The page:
Re: [bug fix] pg_rewind creates corrupt WAL files, and the standby cannot catch up the primary

From: Michael Paquier <michael(at)paquier(dot)xyz>
To: "Tsunakawa, Takayuki" <tsunakawa(dot)takay(at)jp(dot)fujitsu(dot)com>
Cc: "pgsql-hackers(at)postgresql(dot)org" <pgsql-hackers(at)postgresql(dot)org>
Subject: Re: [bug fix] pg_rewind creates corrupt WAL files, and the standby cannot catch up the primary
Date: 2018-03-09 07:11:50
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On Thu, Mar 01, 2018 at 01:26:32AM +0000, Tsunakawa, Takayuki wrote:
> Our customer hit another bug of pg_rewind with PG 9.5. The attached
> patch fixes this.

Sorry for my late reply. It took me unfortunately some time before
coming back to this patch.

> ========================================
> After a long run of successful pg_rewind, the synchronized standby
> could not catch up the primary forever, emitting the following message
> repeatedly:
> LOG: XX000: could not read from log segment 000000060000028A00000031,
> offset 16384: No error


> ========================================
> If the primary removes WAL files that pg_rewind is going to get,
> pg_rewind leaves 0-byte WAL files in the target directory here:
> [libpq_fetch.c]
> /* Truncate the old file out of the way, if any */
> open_target_file(entry->path, true);
> fetch_file_range(entry->path, 0, entry->newsize);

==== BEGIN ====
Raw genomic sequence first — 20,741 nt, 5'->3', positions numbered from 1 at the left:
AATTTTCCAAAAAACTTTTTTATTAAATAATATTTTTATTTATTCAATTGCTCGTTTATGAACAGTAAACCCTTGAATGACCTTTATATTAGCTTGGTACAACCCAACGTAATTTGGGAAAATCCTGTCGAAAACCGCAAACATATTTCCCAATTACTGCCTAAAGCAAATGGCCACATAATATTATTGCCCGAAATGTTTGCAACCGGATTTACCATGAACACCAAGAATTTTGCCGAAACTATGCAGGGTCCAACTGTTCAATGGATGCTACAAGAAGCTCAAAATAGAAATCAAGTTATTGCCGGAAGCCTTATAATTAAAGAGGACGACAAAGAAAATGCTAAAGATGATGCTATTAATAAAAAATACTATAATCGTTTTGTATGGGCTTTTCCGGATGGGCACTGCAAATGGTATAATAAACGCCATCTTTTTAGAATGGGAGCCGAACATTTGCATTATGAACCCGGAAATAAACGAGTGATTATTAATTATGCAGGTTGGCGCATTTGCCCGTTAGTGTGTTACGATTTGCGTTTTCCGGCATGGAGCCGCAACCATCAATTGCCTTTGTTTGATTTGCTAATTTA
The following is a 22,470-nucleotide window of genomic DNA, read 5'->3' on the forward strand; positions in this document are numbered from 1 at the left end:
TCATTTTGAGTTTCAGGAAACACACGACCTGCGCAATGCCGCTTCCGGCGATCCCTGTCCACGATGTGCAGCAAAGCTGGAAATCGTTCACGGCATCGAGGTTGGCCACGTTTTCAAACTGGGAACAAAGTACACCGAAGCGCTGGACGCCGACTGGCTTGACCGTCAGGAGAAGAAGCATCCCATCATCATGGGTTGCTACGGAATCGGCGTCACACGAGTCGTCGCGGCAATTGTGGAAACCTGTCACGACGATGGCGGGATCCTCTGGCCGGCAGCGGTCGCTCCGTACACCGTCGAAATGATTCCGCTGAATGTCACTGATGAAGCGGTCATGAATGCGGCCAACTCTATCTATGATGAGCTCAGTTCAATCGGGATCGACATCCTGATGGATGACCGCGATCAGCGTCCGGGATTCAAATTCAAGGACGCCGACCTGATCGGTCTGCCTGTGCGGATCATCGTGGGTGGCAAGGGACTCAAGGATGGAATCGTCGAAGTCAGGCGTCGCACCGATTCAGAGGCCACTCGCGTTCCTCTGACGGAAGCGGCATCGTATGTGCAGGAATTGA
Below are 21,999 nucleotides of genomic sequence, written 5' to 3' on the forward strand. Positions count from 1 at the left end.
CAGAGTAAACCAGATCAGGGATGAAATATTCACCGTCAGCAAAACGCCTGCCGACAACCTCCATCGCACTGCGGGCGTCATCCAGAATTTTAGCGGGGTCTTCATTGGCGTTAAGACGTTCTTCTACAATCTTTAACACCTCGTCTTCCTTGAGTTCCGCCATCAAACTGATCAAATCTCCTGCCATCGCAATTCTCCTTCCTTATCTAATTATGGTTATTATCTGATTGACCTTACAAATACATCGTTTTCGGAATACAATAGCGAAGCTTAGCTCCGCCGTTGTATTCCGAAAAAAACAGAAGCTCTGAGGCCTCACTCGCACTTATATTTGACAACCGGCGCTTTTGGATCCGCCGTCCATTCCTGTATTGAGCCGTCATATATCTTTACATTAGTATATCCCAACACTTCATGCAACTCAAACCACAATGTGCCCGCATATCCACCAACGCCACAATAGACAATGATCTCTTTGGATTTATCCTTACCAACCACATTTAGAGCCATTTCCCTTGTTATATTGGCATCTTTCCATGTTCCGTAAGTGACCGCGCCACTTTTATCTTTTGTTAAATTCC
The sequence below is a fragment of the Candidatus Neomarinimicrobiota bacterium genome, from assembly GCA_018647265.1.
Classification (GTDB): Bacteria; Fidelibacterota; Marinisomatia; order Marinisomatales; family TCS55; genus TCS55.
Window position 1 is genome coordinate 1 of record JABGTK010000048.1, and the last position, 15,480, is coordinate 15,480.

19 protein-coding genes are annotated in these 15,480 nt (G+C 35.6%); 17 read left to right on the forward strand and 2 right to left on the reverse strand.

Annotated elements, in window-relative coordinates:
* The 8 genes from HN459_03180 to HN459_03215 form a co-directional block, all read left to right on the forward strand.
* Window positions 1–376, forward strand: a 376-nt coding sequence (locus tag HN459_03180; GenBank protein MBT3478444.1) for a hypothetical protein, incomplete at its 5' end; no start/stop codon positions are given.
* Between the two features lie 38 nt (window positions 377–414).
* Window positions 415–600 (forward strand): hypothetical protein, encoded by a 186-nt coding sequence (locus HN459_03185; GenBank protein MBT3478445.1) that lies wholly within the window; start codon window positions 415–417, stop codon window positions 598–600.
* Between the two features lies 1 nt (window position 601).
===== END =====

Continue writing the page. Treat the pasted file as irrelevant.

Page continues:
> break;
> pg_rewind completes successfully, create recovery.conf, and then start
> the standby in the target cluster. walreceiver receives WAL records
> and write them to the 0-byte WAL files. Finally, xlog reader
> complains that he cannot read a WAL page.

This part qualifies as a data corruption bug as some records are lost by
the backend.

> ========================================
> pg_rewind deletes the file when it finds that the primary has deleted
> it.

The concept looks right to me. I think that this does not apply only to
WAL segments though. You could have a temporary WAL segment that has
been included in the chunk table, which is even more volatile, or a
multixact file, a snapshot file, etc. In short anything which is not a
relation file and could disappear between the moment the file map is
built and the data is fetched from the source server.

@@ -174,7 +173,7 @@ remove_target_file(const char *path)

snprintf(dstpath, sizeof(dstpath), "%s/%s", datadir_target, path);
- if (unlink(dstpath) != 0)
+ if (unlink(dstpath) != 0 && !ignore_error)
I see. So the only reason why this flag exists is that if a file is
large enough so as it is split into multiple chunks, then the first
unlink will work but not the successive ones. One chunk can be at most
1 million bytes, which is why it is essential for WAL segments. Instead
of ignoring *all* errors, let's ignore only ENOENT and rename
ignore_error to missing_ok as well.

You need to update the comment in receiveFileChunks where an entry gets
deleted with basically what I mentioned above, say:
"If a file has been deleted on the source, remove it on the target as
well. Note that multiple unlink() calls may happen on the same file if
multiple data chunks are associated with it, hence ignore
unconditionally anything missing. If this file is not a relation data
file, then it has been already truncated when creating the file chunk
list at hte previous execution of the filemap."

Adding also a comment on top of remove_target_file to explain what
missing_ok does would be nice to keep track of what the code should do.

The portion about whether data from pg_wal should be transfered or not
is really an improvement that could come in a future version, and what
you are proposing here is more general, so I think that we should go
ahead with it.

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